The Benefits of Heat Therapy for Injuries

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Feeling sore after your long run? Tweak your back during a strength training session? While it’s always best practice to address any medical concerns with a doctor, many of these fitness aches and pains end up being minor issues that can be treated at home. Your primary goal with these injuries is to reduce pain and support healing so that you can return to your regular activities.

Heat therapy is a common at-home treatment. From heating pads to a warm bath, people have been using heat for decades to soothe sore spots. While much of the conversation around heat therapy is based on anecdotal uses, there is some scientific research to support several benefits.

What Is Heat Therapy?

Heat therapy is any method of applying warmth to the body, either in one particular area or over the entire body.

Heat therapy works by increasing the temperature of the afflicted area, improving circulation and blood flow to that area. This can ease stiff or sore muscles.

It can be broken into two categories: dry heat and moist heat.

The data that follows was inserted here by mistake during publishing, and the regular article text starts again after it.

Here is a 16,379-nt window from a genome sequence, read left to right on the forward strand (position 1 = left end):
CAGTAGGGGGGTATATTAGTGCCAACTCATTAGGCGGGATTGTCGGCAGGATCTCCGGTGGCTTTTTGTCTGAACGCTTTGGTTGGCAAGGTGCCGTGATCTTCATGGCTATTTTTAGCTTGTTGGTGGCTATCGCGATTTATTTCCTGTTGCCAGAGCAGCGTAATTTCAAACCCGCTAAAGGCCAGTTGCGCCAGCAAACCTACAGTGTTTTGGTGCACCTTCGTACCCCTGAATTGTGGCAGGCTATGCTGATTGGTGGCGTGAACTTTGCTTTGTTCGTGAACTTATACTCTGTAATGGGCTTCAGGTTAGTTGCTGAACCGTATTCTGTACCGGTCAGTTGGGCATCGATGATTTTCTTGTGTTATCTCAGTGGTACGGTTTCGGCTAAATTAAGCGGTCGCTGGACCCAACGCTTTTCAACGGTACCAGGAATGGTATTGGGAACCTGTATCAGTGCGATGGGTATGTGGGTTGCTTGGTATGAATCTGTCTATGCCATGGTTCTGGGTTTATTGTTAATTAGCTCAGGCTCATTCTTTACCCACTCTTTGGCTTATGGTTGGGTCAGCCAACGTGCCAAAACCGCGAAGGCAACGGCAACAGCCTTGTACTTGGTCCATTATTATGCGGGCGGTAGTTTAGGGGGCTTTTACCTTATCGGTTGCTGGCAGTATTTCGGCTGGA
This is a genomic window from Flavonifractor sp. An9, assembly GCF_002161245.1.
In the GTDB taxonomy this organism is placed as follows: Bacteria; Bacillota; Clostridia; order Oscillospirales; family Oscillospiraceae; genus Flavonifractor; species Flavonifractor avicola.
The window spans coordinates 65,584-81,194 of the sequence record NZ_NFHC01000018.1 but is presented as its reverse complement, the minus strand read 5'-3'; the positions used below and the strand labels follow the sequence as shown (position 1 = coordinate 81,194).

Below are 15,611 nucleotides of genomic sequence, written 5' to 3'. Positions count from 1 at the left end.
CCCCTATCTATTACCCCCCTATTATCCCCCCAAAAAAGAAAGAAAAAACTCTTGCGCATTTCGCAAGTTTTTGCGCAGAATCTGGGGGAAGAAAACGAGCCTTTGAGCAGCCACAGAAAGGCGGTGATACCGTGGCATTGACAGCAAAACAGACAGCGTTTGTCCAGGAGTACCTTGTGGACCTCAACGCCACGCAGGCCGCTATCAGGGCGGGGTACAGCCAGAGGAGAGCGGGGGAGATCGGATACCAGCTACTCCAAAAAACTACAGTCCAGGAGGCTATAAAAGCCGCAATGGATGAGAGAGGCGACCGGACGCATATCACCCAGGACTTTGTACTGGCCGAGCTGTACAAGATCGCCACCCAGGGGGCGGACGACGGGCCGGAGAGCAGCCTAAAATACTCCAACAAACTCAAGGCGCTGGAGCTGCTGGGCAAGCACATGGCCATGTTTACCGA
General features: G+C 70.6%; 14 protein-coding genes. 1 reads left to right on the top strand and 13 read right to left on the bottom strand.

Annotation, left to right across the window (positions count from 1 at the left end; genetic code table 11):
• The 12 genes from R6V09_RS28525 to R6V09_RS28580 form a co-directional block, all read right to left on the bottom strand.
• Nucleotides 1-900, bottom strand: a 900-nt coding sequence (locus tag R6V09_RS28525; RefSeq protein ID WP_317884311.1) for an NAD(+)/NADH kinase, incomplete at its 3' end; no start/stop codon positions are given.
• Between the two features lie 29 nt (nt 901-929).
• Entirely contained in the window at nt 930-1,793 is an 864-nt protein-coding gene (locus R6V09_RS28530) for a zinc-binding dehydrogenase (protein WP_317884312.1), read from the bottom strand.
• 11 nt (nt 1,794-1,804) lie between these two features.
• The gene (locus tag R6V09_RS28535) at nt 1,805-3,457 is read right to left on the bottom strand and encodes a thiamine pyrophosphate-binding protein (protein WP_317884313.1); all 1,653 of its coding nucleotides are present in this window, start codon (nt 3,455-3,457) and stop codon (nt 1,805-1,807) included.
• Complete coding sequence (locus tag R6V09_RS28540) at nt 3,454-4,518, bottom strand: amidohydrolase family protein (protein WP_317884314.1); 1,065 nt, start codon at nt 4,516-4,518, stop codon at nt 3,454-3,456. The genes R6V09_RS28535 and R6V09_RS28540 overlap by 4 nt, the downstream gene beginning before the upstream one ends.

Dry heat therapy includes:

  • Heating pads
  • Heat wraps
  • Heat lamps

Moist heat therapy includes:

  • Warm bath
  • Sauna
  • Hot tub
  • Warm damp towels

Benefits of Heat Therapy

Applying heat to the body is beneficial in several scenarios and can lead to the following benefits:

  • Soothes muscles: Heat therapy has traditionally been recommended to relax and soothe stiff, sore, or cramping muscles. 
  • May help those with arthritis: Joint inflammation can cause pain and stiffness, and heat may relieve this. Some evidence suggests it may temporarily increase elasticity of connective tissues. However, not all studies have shown a positive benefit to heat therapy in arthritis; it may vary based on the type of heat therapy, the severity and type of arthritis, or the specific joints being treated.
  • Relieves lower back pain: According to a literature review, heat therapy has been shown to be effective for short-term reductions in lower back pain.
  • Useful for DOMS: You may have experienced DOMS—delayed onset muscle soreness—in the past. It’s that achy feeling that you get about 24 to 48 hours after a tough workout.

Whole-body heat therapy has not been proven effective for preventing delayed onset muscle soreness. In other words, hitting the sauna after a tough workout isn’t likely to prevent those slightly achy legs in a day or two.